The snow clung on. One had to carefully pick their footsteps to catch a patch of pavement and avoid falling over. At the main road, I looked ahead and planned my route, not by the half-mile but by the yard. Where and when I could, I would walk in the road. Already it felt a relief to be outside, the cold tongue of air penetrating the lungs, waking you from the stuffy warmth of central heating and a dead Saturday. I came off the main and into the gardens, where it was empty. If it were warmer, the young man in the wheelchair would be taking the young man in the helmet to play with the fallen pine needles. Neither were there. I walked through and the sheets of congregated ice cracked beneath my feet; the mud underneath was soft and uncertain. Often times I glanced down and studied the colour of the mud, wondered what it meant, nutrients or clay or what? There was a deflating balloon in the hedge, contained inside the bare branches, above the fallen leaves, trapped and dying. Getting closer to the coast, the wind picked up and was uncomfortable. My usual route had to be avoided, a ‘hazard’, and those kinds of deviations from my routine troubled me tremendously. I would surely go arse-over-tit at some point, it was just a matter of when. In front of the promenade there was a large stretch of grass where the gulls lingered, each facing the wind, little tufts of feather caught and wobbling off the breast. The grass was mottled in a layer of ice, the prom itself a long stretch of slippery white, uneven and dangerous. A vehicle had driven through, and I found the path I would take between the tyre treads. The wind off the sea struck the right side of my head as I walked from south to north. A headache stiffened there. The froze that sought to freeze the intricacies of my nostrils, whistled as it blew across them. I pressed a gloved hand against my cheek.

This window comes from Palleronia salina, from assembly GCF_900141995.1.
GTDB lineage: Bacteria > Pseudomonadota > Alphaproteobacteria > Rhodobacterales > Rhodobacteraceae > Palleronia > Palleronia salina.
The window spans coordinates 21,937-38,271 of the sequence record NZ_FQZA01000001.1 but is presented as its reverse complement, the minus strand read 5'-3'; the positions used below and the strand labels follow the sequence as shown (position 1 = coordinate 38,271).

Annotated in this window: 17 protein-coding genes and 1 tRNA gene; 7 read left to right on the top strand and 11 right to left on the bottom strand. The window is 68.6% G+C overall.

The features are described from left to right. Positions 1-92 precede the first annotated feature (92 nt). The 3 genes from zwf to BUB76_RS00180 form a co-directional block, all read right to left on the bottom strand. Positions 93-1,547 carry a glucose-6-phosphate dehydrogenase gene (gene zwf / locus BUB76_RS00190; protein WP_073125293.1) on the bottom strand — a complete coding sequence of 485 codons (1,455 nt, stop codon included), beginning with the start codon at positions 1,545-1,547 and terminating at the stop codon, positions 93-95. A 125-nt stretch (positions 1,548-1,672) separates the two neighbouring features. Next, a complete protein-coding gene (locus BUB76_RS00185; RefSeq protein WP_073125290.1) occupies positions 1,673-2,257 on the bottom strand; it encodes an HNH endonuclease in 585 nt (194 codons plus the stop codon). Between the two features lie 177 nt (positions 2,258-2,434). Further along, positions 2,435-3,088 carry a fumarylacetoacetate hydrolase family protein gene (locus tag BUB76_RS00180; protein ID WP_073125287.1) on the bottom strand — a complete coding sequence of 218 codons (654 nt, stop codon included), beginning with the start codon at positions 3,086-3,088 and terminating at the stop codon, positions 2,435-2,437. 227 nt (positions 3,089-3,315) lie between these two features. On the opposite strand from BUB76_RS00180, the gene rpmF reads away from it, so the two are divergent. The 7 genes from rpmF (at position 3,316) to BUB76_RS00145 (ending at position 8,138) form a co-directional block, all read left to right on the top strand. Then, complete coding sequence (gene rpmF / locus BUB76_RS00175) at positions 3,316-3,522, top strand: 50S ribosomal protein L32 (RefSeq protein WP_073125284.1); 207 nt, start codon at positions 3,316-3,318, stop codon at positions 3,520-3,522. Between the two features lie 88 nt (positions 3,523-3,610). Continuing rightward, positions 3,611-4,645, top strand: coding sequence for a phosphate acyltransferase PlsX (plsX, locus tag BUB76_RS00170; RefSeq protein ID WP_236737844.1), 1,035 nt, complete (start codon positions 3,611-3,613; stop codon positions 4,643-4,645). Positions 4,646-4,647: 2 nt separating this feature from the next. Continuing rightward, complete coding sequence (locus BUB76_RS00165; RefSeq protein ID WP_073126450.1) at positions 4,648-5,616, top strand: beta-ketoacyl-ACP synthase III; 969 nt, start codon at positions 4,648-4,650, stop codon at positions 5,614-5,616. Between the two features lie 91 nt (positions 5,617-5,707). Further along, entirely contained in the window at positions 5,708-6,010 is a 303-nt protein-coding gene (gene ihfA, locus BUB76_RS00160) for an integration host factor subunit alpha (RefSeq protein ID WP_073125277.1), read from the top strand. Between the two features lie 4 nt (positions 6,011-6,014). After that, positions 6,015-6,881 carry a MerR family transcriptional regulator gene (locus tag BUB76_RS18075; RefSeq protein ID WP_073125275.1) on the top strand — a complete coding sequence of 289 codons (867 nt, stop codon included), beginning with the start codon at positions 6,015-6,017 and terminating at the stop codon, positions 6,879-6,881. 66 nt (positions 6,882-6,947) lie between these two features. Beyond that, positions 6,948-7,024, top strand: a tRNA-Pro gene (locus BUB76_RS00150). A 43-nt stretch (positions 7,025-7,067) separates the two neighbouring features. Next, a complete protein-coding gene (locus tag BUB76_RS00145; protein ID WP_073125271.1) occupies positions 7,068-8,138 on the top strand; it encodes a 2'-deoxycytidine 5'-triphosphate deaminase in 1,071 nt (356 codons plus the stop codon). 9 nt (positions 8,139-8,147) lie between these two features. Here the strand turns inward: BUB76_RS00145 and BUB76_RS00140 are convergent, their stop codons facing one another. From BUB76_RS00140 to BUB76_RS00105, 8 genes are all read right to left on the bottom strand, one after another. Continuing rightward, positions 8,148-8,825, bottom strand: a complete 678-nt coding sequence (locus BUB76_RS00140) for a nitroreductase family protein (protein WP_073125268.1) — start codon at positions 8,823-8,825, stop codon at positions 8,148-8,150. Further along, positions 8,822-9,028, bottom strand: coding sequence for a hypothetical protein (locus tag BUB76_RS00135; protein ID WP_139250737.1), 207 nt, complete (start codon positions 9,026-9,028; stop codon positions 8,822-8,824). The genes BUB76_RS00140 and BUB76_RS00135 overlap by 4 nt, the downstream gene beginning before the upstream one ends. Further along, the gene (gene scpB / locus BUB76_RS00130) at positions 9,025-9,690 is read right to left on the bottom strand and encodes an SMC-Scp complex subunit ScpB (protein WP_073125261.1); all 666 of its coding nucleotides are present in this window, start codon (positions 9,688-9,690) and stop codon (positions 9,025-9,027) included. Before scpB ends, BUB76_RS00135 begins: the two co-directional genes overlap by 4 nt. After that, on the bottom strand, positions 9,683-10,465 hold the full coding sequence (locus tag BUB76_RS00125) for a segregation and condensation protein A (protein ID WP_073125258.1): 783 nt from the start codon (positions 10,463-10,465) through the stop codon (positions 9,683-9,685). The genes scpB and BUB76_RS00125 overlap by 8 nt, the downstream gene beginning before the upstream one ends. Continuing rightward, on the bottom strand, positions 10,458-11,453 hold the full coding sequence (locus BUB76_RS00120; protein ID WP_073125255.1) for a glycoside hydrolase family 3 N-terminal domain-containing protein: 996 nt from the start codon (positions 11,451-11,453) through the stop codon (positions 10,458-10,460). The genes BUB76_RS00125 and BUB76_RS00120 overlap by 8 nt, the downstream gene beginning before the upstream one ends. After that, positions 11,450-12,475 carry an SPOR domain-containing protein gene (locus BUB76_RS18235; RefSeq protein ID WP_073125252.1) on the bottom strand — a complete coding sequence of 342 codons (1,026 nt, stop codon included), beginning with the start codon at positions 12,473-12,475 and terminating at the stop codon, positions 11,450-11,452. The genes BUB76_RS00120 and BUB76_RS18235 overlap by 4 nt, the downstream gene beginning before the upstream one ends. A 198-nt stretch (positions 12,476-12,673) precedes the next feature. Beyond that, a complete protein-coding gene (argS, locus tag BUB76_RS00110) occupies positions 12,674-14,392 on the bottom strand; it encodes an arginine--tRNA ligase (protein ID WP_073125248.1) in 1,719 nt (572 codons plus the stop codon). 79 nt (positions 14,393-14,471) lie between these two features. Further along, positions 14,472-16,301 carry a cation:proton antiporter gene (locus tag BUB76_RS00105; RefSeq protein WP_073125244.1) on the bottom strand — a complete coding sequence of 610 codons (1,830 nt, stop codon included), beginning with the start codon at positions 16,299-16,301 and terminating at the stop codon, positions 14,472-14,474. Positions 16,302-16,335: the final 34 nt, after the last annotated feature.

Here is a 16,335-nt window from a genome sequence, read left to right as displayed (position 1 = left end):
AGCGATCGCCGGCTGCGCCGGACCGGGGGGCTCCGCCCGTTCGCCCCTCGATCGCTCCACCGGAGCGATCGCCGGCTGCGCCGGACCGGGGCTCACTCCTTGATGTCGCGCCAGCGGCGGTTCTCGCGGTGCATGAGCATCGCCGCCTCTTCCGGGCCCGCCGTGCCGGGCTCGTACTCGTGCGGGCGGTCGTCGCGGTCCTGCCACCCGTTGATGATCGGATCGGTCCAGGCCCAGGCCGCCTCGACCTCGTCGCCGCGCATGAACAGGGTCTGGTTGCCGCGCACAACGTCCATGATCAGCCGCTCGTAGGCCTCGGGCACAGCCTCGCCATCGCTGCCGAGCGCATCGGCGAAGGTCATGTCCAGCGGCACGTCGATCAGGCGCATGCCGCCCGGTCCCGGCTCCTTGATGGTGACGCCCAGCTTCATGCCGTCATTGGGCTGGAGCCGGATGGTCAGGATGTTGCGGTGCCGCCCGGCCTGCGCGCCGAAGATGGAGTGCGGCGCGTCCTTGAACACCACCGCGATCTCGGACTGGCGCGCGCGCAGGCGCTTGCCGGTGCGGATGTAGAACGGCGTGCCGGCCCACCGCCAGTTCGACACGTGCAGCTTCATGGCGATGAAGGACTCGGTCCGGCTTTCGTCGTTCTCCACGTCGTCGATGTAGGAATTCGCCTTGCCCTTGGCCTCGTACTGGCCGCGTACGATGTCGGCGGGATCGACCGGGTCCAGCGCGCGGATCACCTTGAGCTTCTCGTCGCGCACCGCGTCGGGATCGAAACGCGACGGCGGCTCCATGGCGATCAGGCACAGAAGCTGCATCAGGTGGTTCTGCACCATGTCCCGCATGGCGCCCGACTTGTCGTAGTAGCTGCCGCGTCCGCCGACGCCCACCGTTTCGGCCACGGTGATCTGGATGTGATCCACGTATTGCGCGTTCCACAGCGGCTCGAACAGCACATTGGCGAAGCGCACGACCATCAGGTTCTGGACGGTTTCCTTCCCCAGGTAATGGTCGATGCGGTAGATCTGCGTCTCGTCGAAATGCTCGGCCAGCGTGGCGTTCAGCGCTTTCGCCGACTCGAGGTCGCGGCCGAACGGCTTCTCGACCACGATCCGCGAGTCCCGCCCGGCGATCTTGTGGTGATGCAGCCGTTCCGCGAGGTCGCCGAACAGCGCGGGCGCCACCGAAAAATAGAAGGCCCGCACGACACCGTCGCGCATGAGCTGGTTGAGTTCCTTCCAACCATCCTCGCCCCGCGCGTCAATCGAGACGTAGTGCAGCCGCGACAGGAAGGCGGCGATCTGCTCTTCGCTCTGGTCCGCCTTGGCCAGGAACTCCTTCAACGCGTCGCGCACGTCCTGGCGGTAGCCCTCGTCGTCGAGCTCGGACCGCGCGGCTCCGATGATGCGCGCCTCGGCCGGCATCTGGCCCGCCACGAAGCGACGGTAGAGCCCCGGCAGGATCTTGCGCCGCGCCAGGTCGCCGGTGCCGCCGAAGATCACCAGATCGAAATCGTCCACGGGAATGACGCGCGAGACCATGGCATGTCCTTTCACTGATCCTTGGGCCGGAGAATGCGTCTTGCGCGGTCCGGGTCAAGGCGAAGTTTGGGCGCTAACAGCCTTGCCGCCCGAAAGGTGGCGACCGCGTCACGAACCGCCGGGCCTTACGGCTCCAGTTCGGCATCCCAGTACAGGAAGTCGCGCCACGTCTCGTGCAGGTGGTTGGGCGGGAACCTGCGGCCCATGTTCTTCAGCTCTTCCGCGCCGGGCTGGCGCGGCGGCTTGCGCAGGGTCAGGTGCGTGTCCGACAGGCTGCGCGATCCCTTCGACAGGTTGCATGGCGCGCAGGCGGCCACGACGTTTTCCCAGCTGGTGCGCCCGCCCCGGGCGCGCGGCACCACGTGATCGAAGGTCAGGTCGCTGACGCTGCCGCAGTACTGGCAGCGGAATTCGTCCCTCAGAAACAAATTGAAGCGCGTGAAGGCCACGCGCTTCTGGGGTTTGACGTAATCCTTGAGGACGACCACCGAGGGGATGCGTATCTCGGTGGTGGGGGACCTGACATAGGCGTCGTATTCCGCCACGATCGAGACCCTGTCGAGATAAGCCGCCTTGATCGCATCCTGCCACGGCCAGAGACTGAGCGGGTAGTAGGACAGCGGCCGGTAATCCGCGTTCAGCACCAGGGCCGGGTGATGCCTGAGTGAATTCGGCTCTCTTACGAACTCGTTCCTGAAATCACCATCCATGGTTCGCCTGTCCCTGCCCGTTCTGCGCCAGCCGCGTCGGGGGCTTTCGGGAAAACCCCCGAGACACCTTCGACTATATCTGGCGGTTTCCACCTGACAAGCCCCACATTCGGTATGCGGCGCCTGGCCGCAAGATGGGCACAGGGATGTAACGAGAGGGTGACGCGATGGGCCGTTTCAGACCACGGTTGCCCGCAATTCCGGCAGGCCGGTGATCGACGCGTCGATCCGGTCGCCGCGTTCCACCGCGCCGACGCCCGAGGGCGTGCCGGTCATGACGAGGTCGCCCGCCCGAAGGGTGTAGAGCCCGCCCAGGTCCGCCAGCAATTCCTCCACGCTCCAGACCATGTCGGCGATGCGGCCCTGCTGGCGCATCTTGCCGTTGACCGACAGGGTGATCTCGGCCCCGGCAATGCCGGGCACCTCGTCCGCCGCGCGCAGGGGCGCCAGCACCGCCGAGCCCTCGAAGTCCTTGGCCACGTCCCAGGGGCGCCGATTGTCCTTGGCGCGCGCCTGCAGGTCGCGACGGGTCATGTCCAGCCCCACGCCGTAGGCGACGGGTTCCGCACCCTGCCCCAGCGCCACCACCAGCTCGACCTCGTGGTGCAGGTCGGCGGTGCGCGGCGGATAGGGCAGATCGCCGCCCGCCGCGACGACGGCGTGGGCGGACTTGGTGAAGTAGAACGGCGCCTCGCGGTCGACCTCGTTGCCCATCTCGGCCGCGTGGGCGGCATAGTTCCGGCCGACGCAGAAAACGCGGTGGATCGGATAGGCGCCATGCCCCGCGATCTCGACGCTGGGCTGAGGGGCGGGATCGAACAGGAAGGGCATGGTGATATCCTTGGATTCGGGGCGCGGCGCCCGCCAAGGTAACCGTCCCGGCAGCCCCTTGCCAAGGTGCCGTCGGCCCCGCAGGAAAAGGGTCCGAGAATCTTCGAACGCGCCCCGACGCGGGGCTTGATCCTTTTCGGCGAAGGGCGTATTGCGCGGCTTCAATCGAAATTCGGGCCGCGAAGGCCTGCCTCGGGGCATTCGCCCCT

There was no one else about. I kicked the snow, tried to crush the rocks of ice that had formed or been rolled. The roads I would usually take called out to me. The sea-side of my skull had grown numb, I felt around my eye socket, thought that even the bone was cold. A year ago I was boarding a plane. A year ago I had run the same route through Gatwick airport, replicating events in the hope they would become habit, too. I kicked the snow. Tomorrow will be Valentine’s Day. The next day would have been Valentine’s. The last anniversary. Everything will die with the last anniversary! It never really suited the arrangement of things, but Valentine’s Day drew the romance out of me. It was as good an excuse as any to be romantic, or to do romantic things, and yet to say it aloud – Happy Valentine’s Day! – never sat right. Last year I would I been visiting a new country with new feelings. This year I was locked in a land of stale snow, snow discoloured and cracked. I kicked the snow. The mud had squelched up over the toe of my wellies. Turn back in a moment, I thought, you have proved to yourself that you were mad enough to go out in this weather, turn back – but I carried on. Two men sat in a removal van. They stared at me as I walked past, rust dripped from the bolts down the wall and into the white that was no longer white; from where I was it looked like a wound. There is always that desire to pick a point on the horizon and walk towards it, not stopping. By the time I had passed the removal men, and carefully crossed the frozen road with its scattered puddles and banked of separated snow, I would have been in the air, sweaty palms, scoffing mints and gripping the armrest. The sea was tormented and one could see all the sand & silt that had been torn up from its furor, being flung at the banks from which white cowered. Finally, I turned back. The other side of my skull exposed to the battering wind, worked its way into my collar and sleeves. I looked down and kicked up the ice so that it smattered with each swing of my worried shoes. Last Valentine’s Day. The blueberry without a heartbeat. My niece’s new toothpaste, because she is aged six-to-eight now, and she has a new toothpaste that is kept in the downstairs toilet, and its tube is the same colour as snow, blue, colder, colder than it was as green and pink. This Valentine’s Day. Where were things going? My legs were tired from trudging, but! how satisfying to kick the snow as I made my way home. A shard flew up and landed, mid-swing, on my ring finger, where it melted and slowly tickled down knuckled length, coming to flick tiny splashes I did not see on the snow that, in midnight’s showers, would melt before morning.